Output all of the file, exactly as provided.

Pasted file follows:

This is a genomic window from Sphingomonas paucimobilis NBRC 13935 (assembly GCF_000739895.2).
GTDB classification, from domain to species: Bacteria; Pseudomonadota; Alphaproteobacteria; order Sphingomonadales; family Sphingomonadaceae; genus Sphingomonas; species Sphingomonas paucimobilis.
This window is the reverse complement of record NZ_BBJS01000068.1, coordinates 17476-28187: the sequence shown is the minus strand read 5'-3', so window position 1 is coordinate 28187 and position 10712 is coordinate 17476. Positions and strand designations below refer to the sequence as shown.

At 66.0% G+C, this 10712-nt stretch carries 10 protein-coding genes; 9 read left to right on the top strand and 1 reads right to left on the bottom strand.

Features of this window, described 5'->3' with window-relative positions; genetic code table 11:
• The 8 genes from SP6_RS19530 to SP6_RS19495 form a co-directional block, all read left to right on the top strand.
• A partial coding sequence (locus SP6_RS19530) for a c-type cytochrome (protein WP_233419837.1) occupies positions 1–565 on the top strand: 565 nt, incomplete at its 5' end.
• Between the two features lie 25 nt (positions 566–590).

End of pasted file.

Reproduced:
This is a genomic window from Sphingomonas paucimobilis NBRC 13935 (assembly GCF_000739895.2).
GTDB classification, from domain to species: Bacteria; Pseudomonadota; Alphaproteobacteria; order Sphingomonadales; family Sphingomonadaceae; genus Sphingomonas; species Sphingomonas paucimobilis.
This window is the reverse complement of record NZ_BBJS01000068.1, coordinates 17476-28187: the sequence shown is the minus strand read 5'-3', so window position 1 is coordinate 28187 and position 10712 is coordinate 17476. Positions and strand designations below refer to the sequence as shown.

At 66.0% G+C, this 10712-nt stretch carries 10 protein-coding genes; 9 read left to right on the top strand and 1 reads right to left on the bottom strand.

Features of this window, described 5'->3' with window-relative positions; genetic code table 11:
• The 8 genes from SP6_RS19530 to SP6_RS19495 form a co-directional block, all read left to right on the top strand.
• A partial coding sequence (locus SP6_RS19530) for a c-type cytochrome (protein WP_233419837.1) occupies positions 1–565 on the top strand: 565 nt, incomplete at its 5' end.
• Between the two features lie 25 nt (positions 566–590).